|Active on two fronts
RPís Katie Weber sees need for kidsí safety and her survival
Katie Weber’s not the type to sit back and meekly accept life’s vicissitudes. She’s been fighting for more than a year to improve the safety of school kids at the Rohnert Park Medical Center Drive and Snyder Lane intersection, where 2-year-old Calli Murray was killed and her mother badly injured in 2010 when struck by a teen driver.
She’s now 35, and as a 17-year-old living in Novato, she joined the U.S. Army’s Transportation Corps in 1993 and was sent to Germany.
There, she was sexually assaulted by another soldier and coolly told to “talk to her boss,” another sergeant, like her assailant. The brutal episode resulted in an onslaught of Post-Traumatic Stress Disorder (PTSD) symptoms for Weber. The Army quietly released her in 1995. This is the second battle she’s taken on.
PTSD fight in Congress
Weber admits this second battle takes up a lot of time, for she’s working with Congresswoman Jackie Speier, Peninsula Democrat, on revising long-standing tactics when handling sexual crimes in the military. More about this later.
She’s a dynamo living in G Section with her domestic partner, Troy, who brought in his two sons to live with Weber and her two daughters. They’re all in school, the oldest son at Santa Rosa Junior College; the other three in Rancho Cotate High School, Lawrence Jones Middle School and Evergreen Elementary. Her concern for student safety at this intersection is understandable.
Crossing signs were stolen
“For a couple of months, I volunteered I had a stop sign and walked kids across that intersection in the afternoons,” said Weber. “But I got busy with my other project with Jackie Speier, and I bought four traffic cones for the crosswalk. These worked very well, but I couldn’t be there all the time watching them. So, I tried leaving them in place overnight. In about 10 days they were all stolen.
“The city painted the crosswalk and put up a sign, but motorists don’t take them too seriously. I always see kids standing in a clump on the sidewalk waiting for a break in the traffic, but they’re mostly ignored by speeding drivers. It seems neither the high school or the middle school have means or money for crossing guards. The kids have to fend for themselves. I’ve seen drivers texting or on their cell phones going through this intersection,” she added.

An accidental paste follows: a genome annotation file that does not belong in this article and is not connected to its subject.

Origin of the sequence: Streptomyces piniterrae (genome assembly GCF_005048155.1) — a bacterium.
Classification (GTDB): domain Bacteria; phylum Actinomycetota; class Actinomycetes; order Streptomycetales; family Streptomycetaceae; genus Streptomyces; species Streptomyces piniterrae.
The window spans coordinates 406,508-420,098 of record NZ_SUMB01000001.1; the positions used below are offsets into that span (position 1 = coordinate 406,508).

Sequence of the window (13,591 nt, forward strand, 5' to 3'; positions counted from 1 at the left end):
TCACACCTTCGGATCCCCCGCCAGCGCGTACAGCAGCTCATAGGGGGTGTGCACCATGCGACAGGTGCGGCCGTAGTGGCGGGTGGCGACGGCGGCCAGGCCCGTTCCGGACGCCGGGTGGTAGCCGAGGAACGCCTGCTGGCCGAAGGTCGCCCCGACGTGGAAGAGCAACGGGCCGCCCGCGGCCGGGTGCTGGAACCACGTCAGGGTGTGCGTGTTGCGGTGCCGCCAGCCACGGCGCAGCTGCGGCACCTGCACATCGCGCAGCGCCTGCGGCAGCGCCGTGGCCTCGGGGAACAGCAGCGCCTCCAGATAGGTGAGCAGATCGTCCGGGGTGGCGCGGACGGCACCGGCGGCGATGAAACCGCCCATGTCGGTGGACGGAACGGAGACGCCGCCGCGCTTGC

She’s been to the RP City Council twice to address the council about the situation. They passed the problem on to the city manager, but nothing has happened. She plans to take her case to Brian Masterson, Director of Public Safety.
Weber would like to see flashing lights embedded in the crosswalk, like they have in downtown Petaluma. Maybe it’s a case of whose jurisdiction should handle the problem – the city’s Public Works crew, police headquarters or the school district. But of course, all three entities are still in the throes of deficit budgets.
PTSD, “Good Old Boy” system
Talking about her PTSD problem involves Speier and HR 3435 in Congress. It’s called STOP, or Sexual Assault Training, Oversight and Prevention. Weber is going to Washington next month to work with Speier and her Congressional allies. She calls her rape and indifference by her superiors an example of “the good old boy network.”
The subject has already reached nationwide attention and has spawned supportive groups. They include Service Women’s Action Network (SWAN) and Military Sexual Trauma Survivors (MSTS) and a few others.
Weber is still working with Veterans Affairs counselors in Santa Rosa to soften the PTSD burden she carries. Ever since the American government stumbled into an ill-advised war against Iraq, discussions about the subject have escalated.
A psychiatrist with the California Dept of Corrections was quoted, “PTSD is one of the more difficult diagnoses to treat. No particular medicine is highly effective and therapy is almost always long and arduous.”
No, Katie Weber is not sitting around crocheting doilies or working on jigsaw puzzles. She’s too busy making lunches, going to VA therapy sessions and phone talks discussing strategy with Speier.
The Chicago-born woman with a man and four kids in her home has two self-assigned campaigns simmering on her plate. One is crosswalk safety for school kids in RP. The second is her very personal campaign to strengthen safety for women in the military, a previously all-male bastion since the 1940s.
Bless you Katie Weber.